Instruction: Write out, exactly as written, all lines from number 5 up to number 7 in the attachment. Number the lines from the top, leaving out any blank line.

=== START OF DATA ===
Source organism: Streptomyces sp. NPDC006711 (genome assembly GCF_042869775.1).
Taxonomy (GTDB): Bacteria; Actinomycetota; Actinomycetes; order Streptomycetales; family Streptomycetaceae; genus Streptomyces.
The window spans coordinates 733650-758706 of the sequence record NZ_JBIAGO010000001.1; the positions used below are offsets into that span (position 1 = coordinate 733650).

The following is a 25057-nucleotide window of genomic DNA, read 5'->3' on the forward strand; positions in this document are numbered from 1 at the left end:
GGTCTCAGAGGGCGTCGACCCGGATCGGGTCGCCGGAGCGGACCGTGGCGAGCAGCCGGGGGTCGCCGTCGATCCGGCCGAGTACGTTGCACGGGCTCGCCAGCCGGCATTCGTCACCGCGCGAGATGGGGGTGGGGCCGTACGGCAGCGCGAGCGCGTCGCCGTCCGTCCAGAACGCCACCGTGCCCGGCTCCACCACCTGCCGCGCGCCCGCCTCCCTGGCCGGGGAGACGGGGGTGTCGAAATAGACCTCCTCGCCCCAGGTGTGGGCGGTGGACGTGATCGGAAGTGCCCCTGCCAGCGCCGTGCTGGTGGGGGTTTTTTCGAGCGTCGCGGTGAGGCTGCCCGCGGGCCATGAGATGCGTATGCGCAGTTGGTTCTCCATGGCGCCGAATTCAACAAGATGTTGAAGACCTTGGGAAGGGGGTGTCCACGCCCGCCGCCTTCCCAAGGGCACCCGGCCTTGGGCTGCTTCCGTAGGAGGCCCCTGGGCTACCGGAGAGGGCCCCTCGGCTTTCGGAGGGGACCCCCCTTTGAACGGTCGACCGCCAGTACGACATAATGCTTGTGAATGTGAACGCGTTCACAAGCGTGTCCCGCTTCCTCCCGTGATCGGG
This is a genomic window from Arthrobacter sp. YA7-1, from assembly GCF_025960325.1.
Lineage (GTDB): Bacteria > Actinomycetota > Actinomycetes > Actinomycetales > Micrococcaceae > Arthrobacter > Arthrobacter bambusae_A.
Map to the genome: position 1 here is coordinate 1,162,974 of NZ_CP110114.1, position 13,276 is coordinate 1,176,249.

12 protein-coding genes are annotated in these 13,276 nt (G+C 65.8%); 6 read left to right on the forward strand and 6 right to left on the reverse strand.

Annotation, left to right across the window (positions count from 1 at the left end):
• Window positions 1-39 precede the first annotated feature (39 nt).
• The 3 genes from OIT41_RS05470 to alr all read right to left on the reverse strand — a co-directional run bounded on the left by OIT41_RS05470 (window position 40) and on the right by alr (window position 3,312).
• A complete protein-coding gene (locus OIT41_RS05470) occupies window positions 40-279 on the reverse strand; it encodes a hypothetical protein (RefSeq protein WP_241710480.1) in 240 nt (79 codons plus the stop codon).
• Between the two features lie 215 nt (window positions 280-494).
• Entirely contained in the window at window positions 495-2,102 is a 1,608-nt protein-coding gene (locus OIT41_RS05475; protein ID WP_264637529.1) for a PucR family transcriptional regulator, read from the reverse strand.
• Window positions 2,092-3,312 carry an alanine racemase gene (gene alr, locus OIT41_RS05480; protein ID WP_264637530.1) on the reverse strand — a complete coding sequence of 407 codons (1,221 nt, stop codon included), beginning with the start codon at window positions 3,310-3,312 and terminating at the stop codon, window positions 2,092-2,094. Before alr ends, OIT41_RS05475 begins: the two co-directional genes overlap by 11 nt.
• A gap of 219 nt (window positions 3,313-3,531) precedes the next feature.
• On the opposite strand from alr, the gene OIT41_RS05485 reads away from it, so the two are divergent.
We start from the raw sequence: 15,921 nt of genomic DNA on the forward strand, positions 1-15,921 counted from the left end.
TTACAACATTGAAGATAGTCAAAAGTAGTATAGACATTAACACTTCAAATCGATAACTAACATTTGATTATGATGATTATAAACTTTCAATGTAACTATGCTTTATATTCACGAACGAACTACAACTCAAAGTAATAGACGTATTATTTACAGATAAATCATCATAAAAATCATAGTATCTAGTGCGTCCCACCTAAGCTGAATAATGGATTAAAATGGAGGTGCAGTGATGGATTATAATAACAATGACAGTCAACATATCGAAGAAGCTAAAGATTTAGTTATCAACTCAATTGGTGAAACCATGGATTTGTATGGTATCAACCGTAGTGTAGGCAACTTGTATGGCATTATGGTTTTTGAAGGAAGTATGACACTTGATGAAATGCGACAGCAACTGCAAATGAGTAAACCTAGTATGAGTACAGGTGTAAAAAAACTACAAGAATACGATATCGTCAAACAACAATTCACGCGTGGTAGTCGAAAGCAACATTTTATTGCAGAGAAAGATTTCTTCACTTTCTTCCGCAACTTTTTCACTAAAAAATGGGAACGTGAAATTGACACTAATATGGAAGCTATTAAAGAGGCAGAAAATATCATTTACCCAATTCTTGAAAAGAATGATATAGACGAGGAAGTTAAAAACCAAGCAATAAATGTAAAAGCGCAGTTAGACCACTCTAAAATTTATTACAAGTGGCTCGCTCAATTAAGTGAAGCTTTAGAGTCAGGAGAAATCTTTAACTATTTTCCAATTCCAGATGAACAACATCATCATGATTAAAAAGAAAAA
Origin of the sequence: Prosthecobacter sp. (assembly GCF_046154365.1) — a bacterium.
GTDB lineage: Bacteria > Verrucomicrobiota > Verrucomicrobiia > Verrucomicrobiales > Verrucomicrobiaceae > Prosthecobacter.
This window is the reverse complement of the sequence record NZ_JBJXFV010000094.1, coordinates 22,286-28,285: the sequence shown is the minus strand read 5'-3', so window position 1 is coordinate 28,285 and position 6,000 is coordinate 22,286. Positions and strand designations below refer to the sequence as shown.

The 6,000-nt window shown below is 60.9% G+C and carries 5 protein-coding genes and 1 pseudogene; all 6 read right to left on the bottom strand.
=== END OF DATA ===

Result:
GGTCTCAGAGGGCGTCGACCCGGATCGGGTCGCCGGAGCGGACCGTGGCGAGCAGCCGGGGGTCGCCGTCGATCCGGCCGAGTACGTTGCACGGGCTCGCCAGCCGGCATTCGTCACCGCGCGAGATGGGGGTGGGGCCGTACGGCAGCGCGAGCGCGTCGCCGTCCGTCCAGAACGCCACCGTGCCCGGCTCCACCACCTGCCGCGCGCCCGCCTCCCTGGCCGGGGAGACGGGGGTGTCGAAATAGACCTCCTCGCCCCAGGTGTGGGCGGTGGACGTGATCGGAAGTGCCCCTGCCAGCGCCGTGCTGGTGGGGGTTTTTTCGAGCGTCGCGGTGAGGCTGCCCGCGGGCCATGAGATGCGTATGCGCAGTTGGTTCTCCATGGCGCCGAATTCAACAAGATGTTGAAGACCTTGGGAAGGGGGTGTCCACGCCCGCCGCCTTCCCAAGGGCACCCGGCCTTGGGCTGCTTCCGTAGGAGGCCCCTGGGCTACCGGAGAGGGCCCCTCGGCTTTCGGAGGGGACCCCCCTTTGAACGGTCGACCGCCAGTACGACATAATGCTTGTGAATGTGAACGCGTTCACAAGCGTGTCCCGCTTCCTCCCGTGATCGGG
This is a genomic window from Arthrobacter sp. YA7-1, from assembly GCF_025960325.1.
Lineage (GTDB): Bacteria > Actinomycetota > Actinomycetes > Actinomycetales > Micrococcaceae > Arthrobacter > Arthrobacter bambusae_A.